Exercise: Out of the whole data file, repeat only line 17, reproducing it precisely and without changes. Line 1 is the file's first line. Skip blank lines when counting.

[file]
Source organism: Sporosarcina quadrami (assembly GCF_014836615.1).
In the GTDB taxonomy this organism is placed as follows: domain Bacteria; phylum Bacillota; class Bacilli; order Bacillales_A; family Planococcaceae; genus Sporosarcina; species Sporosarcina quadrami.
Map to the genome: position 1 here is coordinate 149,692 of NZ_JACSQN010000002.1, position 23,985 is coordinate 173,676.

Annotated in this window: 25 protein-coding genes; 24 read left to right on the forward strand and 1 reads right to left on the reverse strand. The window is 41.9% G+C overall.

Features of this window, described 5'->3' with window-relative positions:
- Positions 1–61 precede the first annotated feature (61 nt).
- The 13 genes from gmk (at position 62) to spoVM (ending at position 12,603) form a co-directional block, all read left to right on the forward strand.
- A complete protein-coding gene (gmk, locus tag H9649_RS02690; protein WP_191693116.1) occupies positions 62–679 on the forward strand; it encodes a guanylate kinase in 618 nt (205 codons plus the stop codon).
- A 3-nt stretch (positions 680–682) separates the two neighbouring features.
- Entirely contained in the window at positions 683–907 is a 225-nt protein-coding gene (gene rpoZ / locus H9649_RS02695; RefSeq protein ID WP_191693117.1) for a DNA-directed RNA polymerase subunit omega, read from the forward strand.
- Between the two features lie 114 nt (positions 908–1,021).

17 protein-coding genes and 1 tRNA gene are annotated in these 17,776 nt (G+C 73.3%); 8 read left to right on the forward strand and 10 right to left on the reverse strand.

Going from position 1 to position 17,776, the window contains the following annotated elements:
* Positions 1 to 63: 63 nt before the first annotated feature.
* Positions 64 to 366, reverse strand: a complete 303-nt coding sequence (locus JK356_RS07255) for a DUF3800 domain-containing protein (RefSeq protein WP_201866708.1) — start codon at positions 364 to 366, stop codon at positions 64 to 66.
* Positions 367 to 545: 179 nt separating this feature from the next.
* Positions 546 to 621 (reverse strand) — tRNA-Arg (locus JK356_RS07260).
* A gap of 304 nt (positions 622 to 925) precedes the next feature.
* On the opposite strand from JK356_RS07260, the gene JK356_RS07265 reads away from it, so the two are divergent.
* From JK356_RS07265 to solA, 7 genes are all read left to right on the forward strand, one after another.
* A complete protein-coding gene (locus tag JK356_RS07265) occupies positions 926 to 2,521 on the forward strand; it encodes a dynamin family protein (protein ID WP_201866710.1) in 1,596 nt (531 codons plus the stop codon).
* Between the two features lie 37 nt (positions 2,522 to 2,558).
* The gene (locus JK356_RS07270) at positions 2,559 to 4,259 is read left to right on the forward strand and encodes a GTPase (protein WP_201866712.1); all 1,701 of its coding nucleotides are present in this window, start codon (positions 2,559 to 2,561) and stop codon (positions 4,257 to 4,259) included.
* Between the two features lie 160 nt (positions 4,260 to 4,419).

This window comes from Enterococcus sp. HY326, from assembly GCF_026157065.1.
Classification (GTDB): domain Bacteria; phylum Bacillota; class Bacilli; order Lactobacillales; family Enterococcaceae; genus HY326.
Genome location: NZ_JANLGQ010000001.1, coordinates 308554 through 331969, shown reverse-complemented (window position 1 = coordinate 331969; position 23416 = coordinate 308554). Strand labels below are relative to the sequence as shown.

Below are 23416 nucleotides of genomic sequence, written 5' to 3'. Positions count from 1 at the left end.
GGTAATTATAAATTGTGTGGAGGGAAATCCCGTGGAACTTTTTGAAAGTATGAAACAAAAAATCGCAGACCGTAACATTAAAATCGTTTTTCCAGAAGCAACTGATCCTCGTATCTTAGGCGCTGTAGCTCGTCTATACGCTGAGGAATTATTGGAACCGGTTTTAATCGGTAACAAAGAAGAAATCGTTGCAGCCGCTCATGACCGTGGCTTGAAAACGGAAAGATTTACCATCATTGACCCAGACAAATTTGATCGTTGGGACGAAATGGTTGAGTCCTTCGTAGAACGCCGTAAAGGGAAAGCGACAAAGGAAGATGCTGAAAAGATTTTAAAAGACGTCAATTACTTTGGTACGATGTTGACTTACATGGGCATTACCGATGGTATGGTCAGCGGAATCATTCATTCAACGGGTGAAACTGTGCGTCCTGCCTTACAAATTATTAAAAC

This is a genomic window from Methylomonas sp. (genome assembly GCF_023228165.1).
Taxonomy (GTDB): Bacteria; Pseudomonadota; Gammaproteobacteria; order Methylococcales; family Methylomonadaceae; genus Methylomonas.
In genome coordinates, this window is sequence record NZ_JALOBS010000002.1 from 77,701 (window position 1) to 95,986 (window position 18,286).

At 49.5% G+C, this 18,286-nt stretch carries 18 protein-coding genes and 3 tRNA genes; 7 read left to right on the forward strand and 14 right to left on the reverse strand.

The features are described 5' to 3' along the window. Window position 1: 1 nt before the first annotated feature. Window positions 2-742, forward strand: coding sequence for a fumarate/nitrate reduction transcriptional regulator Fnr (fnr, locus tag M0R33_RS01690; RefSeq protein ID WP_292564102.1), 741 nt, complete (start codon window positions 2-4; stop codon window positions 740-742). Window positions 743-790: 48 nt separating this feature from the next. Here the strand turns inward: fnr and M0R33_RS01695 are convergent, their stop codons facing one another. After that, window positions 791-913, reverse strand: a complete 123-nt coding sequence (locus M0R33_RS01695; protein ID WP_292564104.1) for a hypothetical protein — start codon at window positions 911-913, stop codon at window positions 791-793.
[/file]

* Positions 546 to 621 (reverse strand) — tRNA-Arg (locus JK356_RS07260).